Political turmoil around MDC amid mounting COVID-19 epidemic in Zimbabwe

Zimbabwe’s COVID-19 lockdown has been extended for two weeks until May 3. At the time of writing there are 28 confirmed cases, and four deaths, due to the virus. But given the acute shortage of testing, the inability of large numbers of Zimbabweans to physically isolate and to practice hygiene rules, the hunger that will be pervasive during the lockdown, and the lack of personal protective equipment for health workers and lack of ventilators and other hospital facilities, the impact from the virus is bound to greatly increase.

Amid all this difficulty for the people, on April 1, 2020, the Supreme Court upheld an earlier High Court ruling that Nelson Chamisa is not the President of MDC-T, that the rightful holder of the post of Acting President of MDC-T is Thokozani Khupe, and that she must convene an elective Congress of MDC-T within 90 days – by the end of June, 2020. Since it was Nelson Chamisa who had appealed the earlier High Court ruling, there is no doubt that this is a political setback for him and those around him who seized control of MDC-T on the death of Morgan Tsvangirai in February 2018. As well, there are significant issues of ownership of assets and the use or misuse of state funds provided to the MDC Alliance following the July 2018 national elections.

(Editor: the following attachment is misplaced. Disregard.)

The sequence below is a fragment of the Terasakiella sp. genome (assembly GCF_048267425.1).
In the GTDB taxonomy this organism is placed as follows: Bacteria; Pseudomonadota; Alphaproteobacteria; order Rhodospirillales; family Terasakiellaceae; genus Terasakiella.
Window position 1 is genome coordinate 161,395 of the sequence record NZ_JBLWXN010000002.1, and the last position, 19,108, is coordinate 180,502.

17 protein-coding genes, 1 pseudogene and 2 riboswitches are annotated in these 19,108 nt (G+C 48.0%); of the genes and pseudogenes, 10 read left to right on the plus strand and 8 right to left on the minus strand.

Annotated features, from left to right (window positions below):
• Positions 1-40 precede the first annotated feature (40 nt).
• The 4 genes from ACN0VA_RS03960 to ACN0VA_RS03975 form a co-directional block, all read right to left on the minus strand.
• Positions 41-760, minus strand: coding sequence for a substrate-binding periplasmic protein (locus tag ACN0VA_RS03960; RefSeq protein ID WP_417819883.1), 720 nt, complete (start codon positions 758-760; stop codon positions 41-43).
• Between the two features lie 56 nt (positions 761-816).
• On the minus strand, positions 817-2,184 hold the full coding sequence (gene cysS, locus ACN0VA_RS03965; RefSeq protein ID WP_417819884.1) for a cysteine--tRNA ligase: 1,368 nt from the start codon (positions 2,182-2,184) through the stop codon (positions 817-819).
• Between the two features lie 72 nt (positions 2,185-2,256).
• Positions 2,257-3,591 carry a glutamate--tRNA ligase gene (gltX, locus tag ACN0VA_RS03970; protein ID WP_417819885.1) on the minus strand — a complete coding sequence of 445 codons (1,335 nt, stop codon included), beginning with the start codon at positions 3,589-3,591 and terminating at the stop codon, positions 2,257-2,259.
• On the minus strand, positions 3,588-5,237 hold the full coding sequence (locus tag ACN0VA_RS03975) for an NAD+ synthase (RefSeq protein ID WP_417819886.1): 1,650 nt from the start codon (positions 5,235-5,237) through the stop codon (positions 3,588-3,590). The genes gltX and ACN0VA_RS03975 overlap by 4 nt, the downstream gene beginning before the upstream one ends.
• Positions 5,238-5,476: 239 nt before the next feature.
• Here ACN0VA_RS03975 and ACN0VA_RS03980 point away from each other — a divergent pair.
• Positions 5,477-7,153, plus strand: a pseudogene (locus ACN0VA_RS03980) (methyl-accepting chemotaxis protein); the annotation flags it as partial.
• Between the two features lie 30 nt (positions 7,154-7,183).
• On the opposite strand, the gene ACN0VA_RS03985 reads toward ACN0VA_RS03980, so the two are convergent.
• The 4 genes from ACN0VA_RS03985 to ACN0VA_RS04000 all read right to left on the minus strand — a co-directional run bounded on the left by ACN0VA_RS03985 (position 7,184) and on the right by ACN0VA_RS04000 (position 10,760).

Harvest House is the headquarters of the MDC Alliance, and now the issue of exactly who owns it will be thrashed out.

The 5-week COVID-19 lockdown ends next week. While helping to slow the spread of the virus, it will have greatly damaged the already very weak domestic economy of Zimbabwe, and will fuel further inflation as its currency weakens even more. South Africa has been hit harder by the virus already, and in fact all of Africa will need substantial international support to cope with the pandemic. While this shock makes any reform by the Mnangagwa government harder to achieve, the very shock of this situation is also another opportunity for the government to initiate deeper change and to demonstrate to both its people and the international community that it deserves sustained support, critical though that support must be.

Zimbabwe Information Centre, Australia
April 25, 2020